Do you know what the difference is between a sprain and a strain? A lot of people mistakenly refer to these two types of injuries as the same, even though they are very different.
Let’s take a look at what the difference is between sprains and strains.
Sprains are characterized by overstretching or tearing of tough tissues called ligaments, which connect bones to form a joint. Sprains occur when you accidentally roll, twist, or unnaturally turn a ligament, forcing it to stretch or move in a position it is not accustomed to.
Sprains are diagnosed with levels of severity. A grade 1 sprain means the affected ligament slightly tore or stretched. A grade 2 sprain refers to an incomplete tear, meaning a part of the ligament tore, while the other part is still attached. A grade 3 sprain refers to a complete tear of the ligament into 2 pieces. It is often accompanied by severe swelling, pain, and bruising.
The signs and symptoms you will experience depend on the severity of the sprain. Common symptoms include:
- Limited movement in the affected joint
- A popping sound in the joint when the injury occurred
If you feel pain directly over your bones and have a loss of sensation in the affected joint, seek immediate medical care. These may be symptoms of a more severe injury, like a bone fracture.
Causes and Risk Factors
The primary cause of sprains is a sudden overextension or tearing of the ligament, causing severe pressure on the connective tissue. A sprain can occur because of falls, direct contact when playing sports, and sudden pivoting. The most common areas for this type of injury are:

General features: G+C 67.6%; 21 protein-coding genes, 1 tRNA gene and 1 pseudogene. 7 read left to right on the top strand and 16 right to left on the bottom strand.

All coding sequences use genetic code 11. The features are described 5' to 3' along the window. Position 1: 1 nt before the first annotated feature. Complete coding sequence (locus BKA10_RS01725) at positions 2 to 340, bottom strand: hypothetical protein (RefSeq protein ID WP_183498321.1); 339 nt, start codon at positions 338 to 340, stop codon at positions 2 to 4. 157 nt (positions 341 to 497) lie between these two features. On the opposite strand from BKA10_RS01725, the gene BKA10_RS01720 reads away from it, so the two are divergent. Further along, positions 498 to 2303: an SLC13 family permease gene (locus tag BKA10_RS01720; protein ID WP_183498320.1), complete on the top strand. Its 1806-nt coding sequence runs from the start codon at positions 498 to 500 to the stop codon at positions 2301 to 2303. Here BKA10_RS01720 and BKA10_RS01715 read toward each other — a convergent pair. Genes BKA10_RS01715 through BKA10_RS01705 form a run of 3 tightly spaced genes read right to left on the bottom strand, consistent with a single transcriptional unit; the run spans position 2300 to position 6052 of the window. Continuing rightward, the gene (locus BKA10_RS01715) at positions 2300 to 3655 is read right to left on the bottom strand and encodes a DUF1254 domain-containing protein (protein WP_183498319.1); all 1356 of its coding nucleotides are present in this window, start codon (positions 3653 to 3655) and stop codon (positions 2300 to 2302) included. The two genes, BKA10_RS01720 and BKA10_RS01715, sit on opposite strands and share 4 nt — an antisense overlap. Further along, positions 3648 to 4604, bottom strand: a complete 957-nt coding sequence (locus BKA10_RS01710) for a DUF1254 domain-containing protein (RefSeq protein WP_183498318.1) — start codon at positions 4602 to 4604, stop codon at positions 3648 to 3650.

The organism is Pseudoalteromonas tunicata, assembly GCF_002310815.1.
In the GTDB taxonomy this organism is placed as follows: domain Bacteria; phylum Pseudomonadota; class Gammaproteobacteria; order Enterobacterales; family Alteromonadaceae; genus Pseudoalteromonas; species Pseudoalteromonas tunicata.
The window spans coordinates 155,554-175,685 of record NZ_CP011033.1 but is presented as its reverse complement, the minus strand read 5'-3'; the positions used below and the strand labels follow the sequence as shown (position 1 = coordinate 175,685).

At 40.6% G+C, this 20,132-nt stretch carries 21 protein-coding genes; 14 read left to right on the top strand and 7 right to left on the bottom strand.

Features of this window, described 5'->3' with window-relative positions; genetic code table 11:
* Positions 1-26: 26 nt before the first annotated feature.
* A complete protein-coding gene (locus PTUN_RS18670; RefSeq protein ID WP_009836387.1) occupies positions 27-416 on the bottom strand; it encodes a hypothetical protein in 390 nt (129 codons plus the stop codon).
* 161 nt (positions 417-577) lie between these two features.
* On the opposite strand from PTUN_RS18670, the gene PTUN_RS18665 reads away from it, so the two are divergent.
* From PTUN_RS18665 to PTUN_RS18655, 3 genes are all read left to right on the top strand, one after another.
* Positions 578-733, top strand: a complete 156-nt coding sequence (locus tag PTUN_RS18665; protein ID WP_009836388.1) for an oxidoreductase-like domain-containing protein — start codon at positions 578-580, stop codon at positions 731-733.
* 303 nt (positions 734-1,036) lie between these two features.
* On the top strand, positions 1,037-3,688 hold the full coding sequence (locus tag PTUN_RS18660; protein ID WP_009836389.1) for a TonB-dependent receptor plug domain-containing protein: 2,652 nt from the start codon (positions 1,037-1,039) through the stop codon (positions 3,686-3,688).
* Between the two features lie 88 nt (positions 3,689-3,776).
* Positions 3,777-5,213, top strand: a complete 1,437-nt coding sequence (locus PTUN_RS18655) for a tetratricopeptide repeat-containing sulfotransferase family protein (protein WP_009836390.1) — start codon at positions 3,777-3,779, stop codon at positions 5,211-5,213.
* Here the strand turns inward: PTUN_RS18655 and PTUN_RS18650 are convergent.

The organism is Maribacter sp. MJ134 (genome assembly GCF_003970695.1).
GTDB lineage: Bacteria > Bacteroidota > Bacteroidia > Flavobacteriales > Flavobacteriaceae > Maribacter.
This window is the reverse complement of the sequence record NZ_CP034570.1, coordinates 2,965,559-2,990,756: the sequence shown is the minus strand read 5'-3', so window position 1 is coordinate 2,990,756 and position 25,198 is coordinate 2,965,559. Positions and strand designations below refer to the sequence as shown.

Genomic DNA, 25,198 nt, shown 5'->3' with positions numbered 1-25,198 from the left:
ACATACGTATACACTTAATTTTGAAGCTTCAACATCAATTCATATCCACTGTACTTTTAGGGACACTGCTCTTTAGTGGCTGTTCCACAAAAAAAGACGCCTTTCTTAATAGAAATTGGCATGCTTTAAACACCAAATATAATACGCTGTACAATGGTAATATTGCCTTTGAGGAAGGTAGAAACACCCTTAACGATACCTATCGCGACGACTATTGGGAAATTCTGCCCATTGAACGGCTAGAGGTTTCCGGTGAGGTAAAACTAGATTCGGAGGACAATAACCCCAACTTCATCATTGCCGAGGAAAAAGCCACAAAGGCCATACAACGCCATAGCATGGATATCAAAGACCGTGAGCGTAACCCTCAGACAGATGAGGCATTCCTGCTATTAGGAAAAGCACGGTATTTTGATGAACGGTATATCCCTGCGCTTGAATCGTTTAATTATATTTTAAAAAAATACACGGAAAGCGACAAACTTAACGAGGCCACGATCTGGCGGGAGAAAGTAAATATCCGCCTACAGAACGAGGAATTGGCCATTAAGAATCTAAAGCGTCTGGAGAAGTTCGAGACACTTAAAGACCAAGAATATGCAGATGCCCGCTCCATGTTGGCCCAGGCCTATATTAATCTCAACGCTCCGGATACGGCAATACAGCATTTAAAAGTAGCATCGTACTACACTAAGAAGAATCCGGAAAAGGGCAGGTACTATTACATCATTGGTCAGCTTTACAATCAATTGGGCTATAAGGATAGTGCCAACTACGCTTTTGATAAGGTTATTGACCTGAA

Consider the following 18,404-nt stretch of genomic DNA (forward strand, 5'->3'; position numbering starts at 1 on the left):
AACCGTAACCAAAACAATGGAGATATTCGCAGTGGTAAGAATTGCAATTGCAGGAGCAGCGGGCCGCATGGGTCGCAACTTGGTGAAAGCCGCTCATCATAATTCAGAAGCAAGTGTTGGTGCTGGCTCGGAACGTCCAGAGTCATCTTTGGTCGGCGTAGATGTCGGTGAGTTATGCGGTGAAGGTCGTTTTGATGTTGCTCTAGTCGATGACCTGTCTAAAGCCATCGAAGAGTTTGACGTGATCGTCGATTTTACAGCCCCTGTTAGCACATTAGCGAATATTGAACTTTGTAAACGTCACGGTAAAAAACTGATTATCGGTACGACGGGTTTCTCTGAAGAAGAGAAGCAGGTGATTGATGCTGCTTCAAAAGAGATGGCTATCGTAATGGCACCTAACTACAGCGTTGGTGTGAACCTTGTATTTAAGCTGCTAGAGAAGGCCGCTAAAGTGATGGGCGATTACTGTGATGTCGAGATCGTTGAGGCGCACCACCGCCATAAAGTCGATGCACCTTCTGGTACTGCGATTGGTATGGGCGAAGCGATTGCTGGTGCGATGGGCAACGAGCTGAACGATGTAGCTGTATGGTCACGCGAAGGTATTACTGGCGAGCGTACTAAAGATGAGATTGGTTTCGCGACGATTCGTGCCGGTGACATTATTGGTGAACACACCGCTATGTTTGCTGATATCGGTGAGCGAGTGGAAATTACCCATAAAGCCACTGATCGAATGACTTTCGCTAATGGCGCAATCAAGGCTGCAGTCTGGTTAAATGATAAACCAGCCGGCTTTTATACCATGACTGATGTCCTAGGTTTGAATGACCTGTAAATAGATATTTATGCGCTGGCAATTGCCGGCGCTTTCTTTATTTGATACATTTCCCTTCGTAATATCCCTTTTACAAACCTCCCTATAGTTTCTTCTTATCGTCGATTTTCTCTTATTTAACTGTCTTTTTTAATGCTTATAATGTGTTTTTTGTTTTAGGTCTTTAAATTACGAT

Sports and work accidents can cause sprains, but other factors can also increase your risk. These factors include:
- Walking or running on uneven and slippery surfaces
- Wearing inadequate footwear, such as worn-out shoes or high heels
Strains, also called pulled muscles, affect muscles or tendons, the bands of connective tissue that attach muscles to bones. Strains commonly occur in the lower back and the hamstrings.
Like sprains, strains are described depending on severity. This injury may be minor, a simple overstretching of a muscle or tendon (grade 1), or severe, involving a partial tear (grade 2) or complete rupture (grade 3).
The severity of a strain, whether minor or severe, determines the intensity of the signs and symptoms you are likely to feel. Some of them include:
- Redness or bruising
- Limited range of motion
- Muscle weakness and spasms
Causes and Risk Factors
The primary cause of acute strains is poor body mechanics when lifting heavy objects or performing physically demanding activities. On the other hand, chronic strains are caused by repetitive incorrect use of the affected muscle or tendon.
One major risk factor of strains is engaging in sports or physical activities that involve direct contact. Likewise, legs, hands, and elbows are generally more susceptible to strains because certain activities require you to make quick movements, grip objects, or move with a lot of pressure.
Sprains and Strains Treatment in New York
The initial treatment for sprains and strains is RICE (rest, ice, compression, elevation) therapy. Severe cases of sprains or strains may result in severe injuries requiring medical treatment by a professional. If symptoms persist and pain becomes unbearable, seek immediate medical assistance.
Cornerstone Urgent Care Center, located in Rochester, New York, provides the care you deserve quickly and at a low cost. Our group of dedicated providers aims to offer optimal medical service for all our patients. Our clinic is open every day of the week to help you with your urgent and unexpected medical needs. You may reach us at (585) 207-0088. You can also send us a message if you plan to drop by.